Monday, September 28, 2015

Mistral's Kiss by Laurell K. Hamilton

Mistral's Kiss by Laurell K. Hamilton
2006, Ballantine Books
Series: Book 5 of Merry Gentry

Synopsis:  I am Princess Meredith, heir to a throne of faerie. My day job, once upon a time, was as a private detective in Los Angeles. Unfortunately, princess has now become a full-time occupation.

My aunt, Queen Andais, will have it no other way. And so I am virtually a prisoner in faerie, trapped here with some of the realm's most beautiful men to serve as my bodyguards . . . and my lovers. For I am compelled to conceive a child: an heir to succeed me on the throne. Yet after months of amazing sex with my consorts, there is still no baby. And no baby means no throne. The only certainty is death at the hands of my cousin Cel, or his followers, if I fail to conceive.

Now Mistral, Queen Andais's new captain of the guard, has come to my bed,defying her and risking her terrible wrath in doing so. But even she will hesitate to punish him in jealous rage, because our joining has reawakened old magic, mystical power so ancient that no one stands against it and survives. Not even my strongest and most favored: my Darkness and my Killing Frost. Not even Mistral himself, my Storm Lord. But because Mistral has helped to bring this magic forth, he may live another day.

If I can reclaim control of the fey power that once was, there may be hope for me and my reign in faerie. I might yet quell the dark schemes and subterfuges surrounding me. Though shadows of obsession and conspiracy gather, I may survive.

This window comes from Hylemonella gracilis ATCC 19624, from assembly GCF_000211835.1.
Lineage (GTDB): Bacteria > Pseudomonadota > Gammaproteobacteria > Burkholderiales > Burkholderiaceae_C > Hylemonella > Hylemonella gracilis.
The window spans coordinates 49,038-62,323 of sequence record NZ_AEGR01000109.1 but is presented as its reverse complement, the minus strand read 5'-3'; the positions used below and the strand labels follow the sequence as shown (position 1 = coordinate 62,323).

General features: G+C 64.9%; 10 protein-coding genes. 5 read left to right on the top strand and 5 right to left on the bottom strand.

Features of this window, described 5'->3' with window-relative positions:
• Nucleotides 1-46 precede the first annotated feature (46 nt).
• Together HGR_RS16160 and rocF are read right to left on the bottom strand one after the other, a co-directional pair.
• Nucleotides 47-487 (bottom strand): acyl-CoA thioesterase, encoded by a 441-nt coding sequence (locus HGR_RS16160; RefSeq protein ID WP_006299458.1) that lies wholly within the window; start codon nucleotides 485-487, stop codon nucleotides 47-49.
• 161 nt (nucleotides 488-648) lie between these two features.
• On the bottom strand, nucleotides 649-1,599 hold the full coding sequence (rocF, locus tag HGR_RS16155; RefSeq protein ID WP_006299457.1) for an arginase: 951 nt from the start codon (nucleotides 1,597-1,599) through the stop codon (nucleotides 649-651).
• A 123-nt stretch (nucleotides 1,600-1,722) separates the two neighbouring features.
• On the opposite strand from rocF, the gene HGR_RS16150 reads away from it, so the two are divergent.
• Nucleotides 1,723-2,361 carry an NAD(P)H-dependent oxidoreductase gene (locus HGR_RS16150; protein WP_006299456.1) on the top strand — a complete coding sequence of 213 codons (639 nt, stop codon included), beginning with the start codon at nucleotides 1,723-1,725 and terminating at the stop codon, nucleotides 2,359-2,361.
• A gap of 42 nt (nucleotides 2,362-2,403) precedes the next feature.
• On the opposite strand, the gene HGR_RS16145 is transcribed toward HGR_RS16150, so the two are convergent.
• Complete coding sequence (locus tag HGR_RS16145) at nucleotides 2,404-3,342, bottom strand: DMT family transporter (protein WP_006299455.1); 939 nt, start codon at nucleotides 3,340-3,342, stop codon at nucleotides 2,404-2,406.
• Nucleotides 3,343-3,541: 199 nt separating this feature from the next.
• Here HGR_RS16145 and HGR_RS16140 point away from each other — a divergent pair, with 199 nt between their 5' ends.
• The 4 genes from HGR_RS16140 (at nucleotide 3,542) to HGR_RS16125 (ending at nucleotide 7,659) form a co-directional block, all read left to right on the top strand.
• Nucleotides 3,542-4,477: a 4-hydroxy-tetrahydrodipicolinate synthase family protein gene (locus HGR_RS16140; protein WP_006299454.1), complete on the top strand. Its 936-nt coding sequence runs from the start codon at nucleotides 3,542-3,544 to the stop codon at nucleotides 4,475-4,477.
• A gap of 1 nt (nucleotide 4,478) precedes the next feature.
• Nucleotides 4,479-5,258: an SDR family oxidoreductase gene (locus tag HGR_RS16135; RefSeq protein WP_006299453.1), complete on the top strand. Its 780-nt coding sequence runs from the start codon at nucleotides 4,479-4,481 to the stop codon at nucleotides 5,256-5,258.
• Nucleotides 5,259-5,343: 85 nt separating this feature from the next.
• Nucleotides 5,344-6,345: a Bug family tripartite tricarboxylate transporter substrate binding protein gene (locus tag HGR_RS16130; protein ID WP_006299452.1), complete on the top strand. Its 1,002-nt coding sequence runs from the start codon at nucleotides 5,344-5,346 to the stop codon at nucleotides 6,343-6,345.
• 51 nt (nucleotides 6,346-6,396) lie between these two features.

The Good: Lots of sexy times, a little more hardcore than we've seen before in the series. Variety is good in a series with this much mating going on. Significant increases in power move the story along and give the reader some interesting possibilities for the future. Merry remains awesome, as she masters diplomatic issues and the hardness that is necessary in the world of faerie.

The Bad: Mistral's Kiss is significantly shorter than the earlier books in this series. Normally, not a huge deal - but here it's extremely noticeable in the lack of single book mystery. The entire book pushes forward the series but lacks anything that would make it stand out in the series as important on its own.

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